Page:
Eurovision facing controversy over contestants and political statements – as protests expected


The Eurovision Song Contest is already facing controversy over performers making political statements ahead of the big event in Sweden at the weekend.

Bambie Thug, who will represent Ireland, has criticised organisers for asking the performer to alter a pro-Palestinian message before their performance in the first semi-final last night.

Meanwhile, the European Broadcasting Union (EBU) has put out a statement expressing “regret” that former Swedish contestant Eric Saade, who is reportedly of Palestinian origin, was wearing a keffiyeh – a traditional scarf that has become a symbol of support – tied around his wrist as he sang.

He is not competing this year, but opened the first Eurovision semi-final show in his home country ahead of the finalists being chosen.

Israel's Eden Golan with Hurricane for Israel. Pic: Sarah Louise Bennett/EBU
Eden Golan will compete for Israel. Pic: Sarah Louise Bennett/EBU

Eurovision bills itself as a non-political event and organisers have resisted calls to boycott Israel, sparking protests.

Israel’s Eden Golan will perform her song Hurricane in the second semi-final on Thursday, with bookmakers placing her among the top 10 most likely to win the competition.

Security is being ramped up in the Swedish host city of Malmo, which expects to welcome some 100,000 Eurovision fans – along with thousands of pro-Palestinian protesters, with demonstrations against the Israel-Hamas war planned on Thursday and Saturday.

After making it through to the final with their song Doomsday Blue, Ireland’s Bambie Thug told reporters at a news conference that they had been forced to change writing painted on their body ahead of the semi-final performance.

The 31-year-old singer said the painted script in Ogham – an early Medieval alphabet – had translated to ‘ceasefire and freedom’.

Ireland's Bambie Thug performing at the semi-final. Pic: Reuters
Bambie Thug says she was forced to change her body paint. Pic: Reuters

“It was very important for me because I’m pro justice and pro peace,” they said. “Unfortunately, I had to change those messages today to ‘crown the witch’ only (which was an) order from the EBU.”

A spokesperson for the EBU said: “The writing seen on Bambie Thug’s body during dress rehearsals contravened contest rules that are designed to protect the non-political nature of the event.

“After discussions with the Irish delegation, they agreed to change the text for the live show.”

In a separate statement about Saade’s opening performance, an EBU spokesperson said the organisation “regrets” that he chose to wear the keffiyeh pattern material and “chose to compromise the non-political nature of the event”.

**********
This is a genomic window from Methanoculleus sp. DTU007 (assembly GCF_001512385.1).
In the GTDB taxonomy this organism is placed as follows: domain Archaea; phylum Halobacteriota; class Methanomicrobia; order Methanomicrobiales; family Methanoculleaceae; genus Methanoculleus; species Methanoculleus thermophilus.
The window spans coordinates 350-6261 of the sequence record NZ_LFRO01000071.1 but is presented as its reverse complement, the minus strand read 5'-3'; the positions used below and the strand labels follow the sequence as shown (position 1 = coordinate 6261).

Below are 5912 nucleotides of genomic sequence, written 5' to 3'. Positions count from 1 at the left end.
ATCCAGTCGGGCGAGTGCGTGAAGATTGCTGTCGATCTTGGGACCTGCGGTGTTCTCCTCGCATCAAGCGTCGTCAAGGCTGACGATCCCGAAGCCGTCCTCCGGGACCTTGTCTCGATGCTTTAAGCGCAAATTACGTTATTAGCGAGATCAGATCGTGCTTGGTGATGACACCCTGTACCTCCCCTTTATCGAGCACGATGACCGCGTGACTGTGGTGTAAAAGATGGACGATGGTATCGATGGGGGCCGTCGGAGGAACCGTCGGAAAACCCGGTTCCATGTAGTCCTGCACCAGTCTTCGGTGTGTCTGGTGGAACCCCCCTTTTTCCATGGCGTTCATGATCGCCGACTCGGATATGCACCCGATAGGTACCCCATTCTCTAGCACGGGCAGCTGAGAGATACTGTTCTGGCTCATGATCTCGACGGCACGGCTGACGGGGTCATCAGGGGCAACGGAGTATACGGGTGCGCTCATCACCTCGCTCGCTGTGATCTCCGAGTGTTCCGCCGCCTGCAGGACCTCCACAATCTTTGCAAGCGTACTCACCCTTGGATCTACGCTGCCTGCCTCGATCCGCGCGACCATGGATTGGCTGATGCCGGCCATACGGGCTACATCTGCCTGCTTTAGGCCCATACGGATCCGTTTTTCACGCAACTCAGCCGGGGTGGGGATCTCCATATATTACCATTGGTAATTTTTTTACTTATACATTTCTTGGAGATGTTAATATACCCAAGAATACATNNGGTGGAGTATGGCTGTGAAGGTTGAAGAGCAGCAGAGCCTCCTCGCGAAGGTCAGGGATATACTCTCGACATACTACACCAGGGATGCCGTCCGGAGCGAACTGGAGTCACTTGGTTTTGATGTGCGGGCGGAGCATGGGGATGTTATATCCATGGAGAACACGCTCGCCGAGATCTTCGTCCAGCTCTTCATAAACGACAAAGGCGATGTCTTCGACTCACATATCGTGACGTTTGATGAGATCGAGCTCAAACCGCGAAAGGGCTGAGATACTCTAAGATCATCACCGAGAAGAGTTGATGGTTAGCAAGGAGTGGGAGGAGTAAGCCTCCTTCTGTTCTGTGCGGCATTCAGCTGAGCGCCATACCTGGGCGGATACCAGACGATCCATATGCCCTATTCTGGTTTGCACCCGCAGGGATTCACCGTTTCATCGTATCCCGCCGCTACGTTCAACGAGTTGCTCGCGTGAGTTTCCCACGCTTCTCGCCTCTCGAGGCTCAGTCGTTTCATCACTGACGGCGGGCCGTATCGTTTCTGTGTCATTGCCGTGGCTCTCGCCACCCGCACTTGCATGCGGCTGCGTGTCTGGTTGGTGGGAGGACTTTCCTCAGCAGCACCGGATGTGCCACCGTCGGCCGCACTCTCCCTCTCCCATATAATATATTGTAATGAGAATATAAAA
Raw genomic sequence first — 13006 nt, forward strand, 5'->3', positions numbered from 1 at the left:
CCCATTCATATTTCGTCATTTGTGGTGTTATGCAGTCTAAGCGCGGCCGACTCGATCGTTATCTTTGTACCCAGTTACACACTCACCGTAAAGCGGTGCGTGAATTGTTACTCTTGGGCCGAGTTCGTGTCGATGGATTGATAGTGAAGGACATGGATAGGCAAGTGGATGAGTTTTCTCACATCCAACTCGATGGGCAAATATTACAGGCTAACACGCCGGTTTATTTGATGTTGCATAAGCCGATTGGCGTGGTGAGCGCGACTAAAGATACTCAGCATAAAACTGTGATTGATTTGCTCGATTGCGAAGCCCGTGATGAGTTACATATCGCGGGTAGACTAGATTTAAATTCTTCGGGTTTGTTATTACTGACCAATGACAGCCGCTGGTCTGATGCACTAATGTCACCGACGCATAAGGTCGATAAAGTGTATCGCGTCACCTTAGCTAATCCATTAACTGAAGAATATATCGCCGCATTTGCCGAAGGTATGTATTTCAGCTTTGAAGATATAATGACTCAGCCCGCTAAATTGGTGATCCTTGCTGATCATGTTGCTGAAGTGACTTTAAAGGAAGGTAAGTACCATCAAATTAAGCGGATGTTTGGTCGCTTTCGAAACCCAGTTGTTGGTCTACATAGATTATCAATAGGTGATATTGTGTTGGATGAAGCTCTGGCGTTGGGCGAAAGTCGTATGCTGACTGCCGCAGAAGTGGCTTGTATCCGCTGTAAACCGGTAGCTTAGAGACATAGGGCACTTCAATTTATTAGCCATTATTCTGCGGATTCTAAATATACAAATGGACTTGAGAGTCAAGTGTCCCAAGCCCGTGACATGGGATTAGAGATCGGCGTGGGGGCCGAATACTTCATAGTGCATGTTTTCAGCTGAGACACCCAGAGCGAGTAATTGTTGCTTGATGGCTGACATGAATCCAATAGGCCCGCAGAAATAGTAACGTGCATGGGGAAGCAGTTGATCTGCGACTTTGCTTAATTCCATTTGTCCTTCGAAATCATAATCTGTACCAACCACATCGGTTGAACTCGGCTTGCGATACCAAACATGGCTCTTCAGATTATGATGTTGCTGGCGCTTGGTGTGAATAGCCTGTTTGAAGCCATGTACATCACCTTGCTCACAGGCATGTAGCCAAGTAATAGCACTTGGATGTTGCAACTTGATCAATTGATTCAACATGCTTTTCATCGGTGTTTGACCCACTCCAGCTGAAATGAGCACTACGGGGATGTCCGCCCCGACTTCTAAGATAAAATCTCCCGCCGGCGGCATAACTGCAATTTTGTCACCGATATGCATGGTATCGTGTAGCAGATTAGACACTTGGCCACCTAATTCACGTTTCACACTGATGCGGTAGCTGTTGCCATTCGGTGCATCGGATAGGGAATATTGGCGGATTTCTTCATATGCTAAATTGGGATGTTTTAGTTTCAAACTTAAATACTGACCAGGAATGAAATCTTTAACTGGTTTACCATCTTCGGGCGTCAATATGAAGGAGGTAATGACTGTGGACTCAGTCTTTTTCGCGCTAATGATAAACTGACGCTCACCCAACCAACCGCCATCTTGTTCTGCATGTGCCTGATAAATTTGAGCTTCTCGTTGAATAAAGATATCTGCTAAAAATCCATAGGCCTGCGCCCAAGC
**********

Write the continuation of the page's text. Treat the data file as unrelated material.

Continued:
The UK's Olly Alexander performs during the semi-final. Pic: Reuters
The UK’s Olly Alexander will perform Dizzy in the final on Saturday. Pic: Reuters

Elsewhere, UK entrant Olly Alexander also performed at the event to showcase his song, Dizzy, although he is already through to the final as the UK is one of the “big five” Eurovision donors.

The Years & Years singer has found himself facing criticism from some who called for him to withdraw over Israel’s inclusion amid the ongoing war.

He addressed the controversy in a documentary following him as he prepares for the show, describing some comments he and other contestants have received as “very extreme”.

In April, Eurovision organisers condemned the abuse and harassment of contestants over Israel’s inclusion in the competition as “unacceptable and totally unfair”.

Read more on Eurovision:
Who will win and the acts to look out for
Everything you need to know about this year’s show

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Speaking on Sky’s Sunday Morning with Trevor Phillips, EBU deputy director general Jean Philip De Tender defended Israel’s inclusion.

“We do understand the concerns and deeply held views around the war in the Middle East,” he said.

“The song contest is a music event organised and co-produced by 37 public broadcasters, it’s not a competition between nations or governments.

“Our governing bodies reviewed the participation of Kan [Israel’s public broadcasting corporation] and found that they met all of the competing rules.”

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